On the surface, it’s not particularly Christmas-y in this house. We spent last night watching the Biography channel and eating leftover pizza. My youngest brother and I did a puzzle together, aren’t we the coolest, and I fell asleep pretty quickly after midnight. No twinkling lights lit the pathway to my “bedroom,” a small mattress in the corner of my mother’s attic office. There is no snow on the ground. After a month of ugly exam-time eating habits, eggnog just seems like a bad idea.
The house isn’t decorated this year. It just isn’t. My mother dragged a cheap, small tree into the bare living room yesterday. My brother proclaimed “It was only ten dollars!”. And I smiled because, oh man, this calm and relaxed version of Christmas is so much better than any National Lampoon-esque stressball.
That brother is seventeen now. Another brother is twenty (twenty!) and the youngest, the baby, he’s fifteen. I joke that he’ll never be older than seven in my eyes, but really, he’s taller than me now. His shoulders are wide and his voice is deep and his mind is razor-sharp. He can tell a story and have the whole room crying from laughing. All the boys can. We were taught by the best.
No, it’s not Christmas-y in this house, not the way it used to be. We aren’t little any more. We have competing job schedules, friendships, health-stuff, plus ones. Maintaining the same old traditions would just be a headache.
There’s joy, though. It’s here, I can feel it. Sure, it’s not colour-coded in the usual green and red. There’s less of a soundtrack, less of a menu (though I did insist on sausage rolls, because how can you not?). The choreography is limited, though it never really went to plan anyways, did it?
No–the joy, this year, is in simply being able to get together for a little while and sit around and be grateful for those pesky jobs/friendships/health/plus-ones. And be grateful for the fact that, even as those come and go, we are still here. The joy is quieter, time feels different, but we are still here.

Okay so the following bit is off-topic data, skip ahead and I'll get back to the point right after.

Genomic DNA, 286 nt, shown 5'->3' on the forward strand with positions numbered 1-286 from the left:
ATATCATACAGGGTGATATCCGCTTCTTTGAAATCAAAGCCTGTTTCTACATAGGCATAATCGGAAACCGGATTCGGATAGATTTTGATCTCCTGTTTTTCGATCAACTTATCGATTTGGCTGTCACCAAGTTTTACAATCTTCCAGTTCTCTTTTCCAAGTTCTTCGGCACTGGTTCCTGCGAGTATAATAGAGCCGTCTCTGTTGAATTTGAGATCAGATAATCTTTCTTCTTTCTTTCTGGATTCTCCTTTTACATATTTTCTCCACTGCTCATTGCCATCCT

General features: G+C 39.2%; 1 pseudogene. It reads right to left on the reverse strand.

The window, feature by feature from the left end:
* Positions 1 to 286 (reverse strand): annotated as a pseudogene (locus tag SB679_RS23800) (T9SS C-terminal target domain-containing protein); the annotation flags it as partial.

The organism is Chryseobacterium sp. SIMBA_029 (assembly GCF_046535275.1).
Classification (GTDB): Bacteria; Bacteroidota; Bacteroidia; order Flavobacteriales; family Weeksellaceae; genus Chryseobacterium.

So let’s be here, shall we?
Let’s be together in a place where expectations are small, smiles are genuine, and “Christmas magic” can be simple and quiet. Where we surrender control. Where we laugh in the face of “This wasn’t how it used to be.” It’s okay. You’re okay. You are here. We are here. God is here (in a pretty big and amazing way, or so the story goes).
Love looks different, it looks different every year, but we are still here.
Who the heck likes Valentine’s Day? You know, the most commercial, AND emotionally loaded, AND consistantly disappointing, AND painfully corny of all “holidays.”
I know I didn’t. I didn’t like it at all. When I was a single teenager, I found it stupid. When I was a coupled young adult, I found it stupider. But these last few years as a single young adult? WELL. That’s a different story.
Now, I proudly enjoy Valentine’s Day. Here’s why you should, too:
If you want to watch something romantic and cheesy, you’re TOTALLY ALLOWED. In fact, it’s festive.
If you want to watch a kickass action film, you can to that too. In fact, you’ll look pretty ironic and awesome.
Your excuse to host a fondue party IS RIGHT NOW.
Valentine’s Day memes are fantastic.
You can dress cutesy. Or sexy. Or wear red/pink/purple/hearts in the most shameless way possible and YOU’RE JUST CELEBRATING, GUYS.
Chocolate goes on sale tomorrow
Lingerie goes on sale tomorrow.
So-cute-it’s-almost-offensive teddy bears go on sale tomorrow (early Christmas shopping, anyone?).
Showing affection is good.
Oh, and if you say you don’t enjoy those silly ten cent Valentine’s “cards”…you’re lying.
Observing how other couples roll (or refuse to roll) through this day is fascinating. I’ll bring the popcorn.
You can make all your food heart-shaped! Think of the possibilities! (…I have hobbies, I promise.)
Flowers are beautiful and alive and they smell good. If there are more flowers in your general vicinity because of this day (even if it’s just cuz your co-worker has an admirer or two), be grateful for it. Being indoors with no visible symbol of growth around isn’t healthy. Life & colour, resulting from the celebration of love? Score.
And, yes, flowers will also be on sale tomorrow.
If you work in an office, let’s be honest…someone will probably bring in candy. Hit the kitchen, kids.
I guarantee you that your single friends will want to hang out.
You DON’T HAVE TO CARE about this day. Seriously. Everyone kinda thinks it’s stupid. Just roll with it and have fun. Genuine “caring” not required.
Valentine’s Day breeds bitterness. Bitterness breeds good comedy. Your funny friends will probably be funnier today.
Smithsonian Folkways’ “Happy Valentine’s Day” playlist alone makes the day worth it. [You can jam out with the playlist for free on Spotify and Rhapsody, along with Rdio and MOG]
…and, if you’re still not convinced? *sigh* Okay, then. This is for you:
This year, I decided to add a couple things to my holiday season closet. First on the list was a red cocktail dress. It came to my attention earlier this month that my only dress appropriate for any sort of big-kid-party is…well, it fit me in Grade 10? Yeah. Living the dream.